Boil Water Notice issued for the Fethard Regional Public Water Supply

Irish Water/Uisce Éireann

A Boil Water Notice has been issued for the Fethard Regional Public Water Supply.

Irish water issued the notice this morning with immediate effect, which is impacting approximately 6,700 people.

The notice is in place for customers in Cloneen, Mullinahone, Drangen, Killenaule, Moyglass, Ballinure, Ballinunty, Glengoole, Gortnahoo and surrounding areas.

Irish Water and Tipperary County Council continue to work to rectify the issues at the water treatment plant with a view to lifting the notice as quickly and as safely as possible.

Irish Water also added the following in a statement:

Vulnerable customers who have registered with Irish Water will receive direct communication on this Boil Water Notice.

Irish Water’s Pat Duggan said: “Public health is our number one priority and we appreciate the impact that this notice will have on the community supplied by the Fethard Water Treatment Plant. However, the restriction has been put in place to protect our consumers. Irish Water and Tipperary County Council are working tirelessly to resolve the issues affecting the plant and lift the boil water notice early as it is safe to do so.

“Customers in Cloneen, Mullinahone, Drangen, Killenaule, Moyglass, Ballinure, Ballinunty, Glengoole, Gortnahoo and surrounding areas must boil their water before drinking, preparing food, etc. However, customers in the Fethard town area are not under a Boil Water Notice as they are supplied by an adjacent supply. If anyone is unsure if the notice impacts on their residence or business, they can go to the Irish Water website and input your Eircode. The Irish Water customer care team are also available on 1800 278 278.”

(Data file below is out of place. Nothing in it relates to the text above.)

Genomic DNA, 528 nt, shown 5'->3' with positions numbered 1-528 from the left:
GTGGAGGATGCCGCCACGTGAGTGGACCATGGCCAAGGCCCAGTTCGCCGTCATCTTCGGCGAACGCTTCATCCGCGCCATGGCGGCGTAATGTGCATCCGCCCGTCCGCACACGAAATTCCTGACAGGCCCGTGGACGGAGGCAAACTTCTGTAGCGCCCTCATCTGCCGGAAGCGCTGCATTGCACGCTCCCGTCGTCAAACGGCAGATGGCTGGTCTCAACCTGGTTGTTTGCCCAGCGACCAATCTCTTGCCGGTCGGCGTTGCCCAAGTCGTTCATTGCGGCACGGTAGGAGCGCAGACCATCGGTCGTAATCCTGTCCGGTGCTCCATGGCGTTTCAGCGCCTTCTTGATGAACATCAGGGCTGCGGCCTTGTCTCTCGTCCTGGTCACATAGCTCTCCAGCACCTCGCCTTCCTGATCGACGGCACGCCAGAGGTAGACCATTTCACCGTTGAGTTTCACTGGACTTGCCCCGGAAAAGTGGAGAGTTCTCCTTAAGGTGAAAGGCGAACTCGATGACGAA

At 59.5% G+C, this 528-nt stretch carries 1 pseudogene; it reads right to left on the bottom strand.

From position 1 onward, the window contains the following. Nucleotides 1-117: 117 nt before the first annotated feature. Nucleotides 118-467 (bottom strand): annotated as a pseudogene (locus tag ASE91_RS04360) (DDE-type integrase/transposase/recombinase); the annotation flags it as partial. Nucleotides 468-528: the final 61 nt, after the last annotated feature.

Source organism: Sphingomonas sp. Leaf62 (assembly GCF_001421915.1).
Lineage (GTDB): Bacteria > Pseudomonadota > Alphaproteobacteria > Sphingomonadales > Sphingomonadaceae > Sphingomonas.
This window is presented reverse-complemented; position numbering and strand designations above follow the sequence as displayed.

Irish Water advises that the water remains suitable for hand washing and boiling the water is not required.

Vulnerable customers are reminded that the water is safe to consume once boiled.

Water must be boiled for:


Drinks made with water;

Preparation of salads and similar foods, which are not cooked prior to eating;

Brushing of teeth;

Making of ice – discard ice cubes in fridges and freezers and filtered water in fridges. Make ice from cooled boiled water.

What actions should be taken:

Use water prepared for drinking when preparing foods that will not be cooked (e.g. washing salads);

Water can be used for personal hygiene, bathing and flushing of toilets but not for brushing teeth or gargling;

Boil water by bringing to a vigorous, rolling boil (e.g. with an automatic kettle) and allow to cool. Cover and store in a refrigerator or cold place. Water from the hot tap is not safe to drink. Domestic water filters will not render water safe to drink;

Caution should be taken when bathing children to ensure that they do not swallow the bathing water;

Prepare infant feeds with water that has been brought to the boil once and cooled. Do not use water that has been re-boiled several times. If bottled water is used for the preparation of infant feeds it should be boiled once and cooled. If you are using bottled water for preparing baby food, be aware that some natural mineral water may have high sodium content. The legal limit for sodium in drinking water is 200mg per litre. Check the label on the bottled water to make sure the sodium or `Na’ is not greater than 200mg per litre. If it is, then it is advisable to use a different type of bottled water. If no other water is available, then use this water for as short a time as possible. It is important to keep babies hydrated.

Great care should be taken with boiled water to avoid burns and scalds as accidents can easily happen, especially with children.

Irish Water is working closely with ** County Council to lift the notice as soon as it is safe to do so. Updates will be available on our Water Supply Updates section on, on Twitter @IWCare and via our customer care helpline, open 24/7 on 1800 278 278. Further information in relation to the Boil Water Notice is available from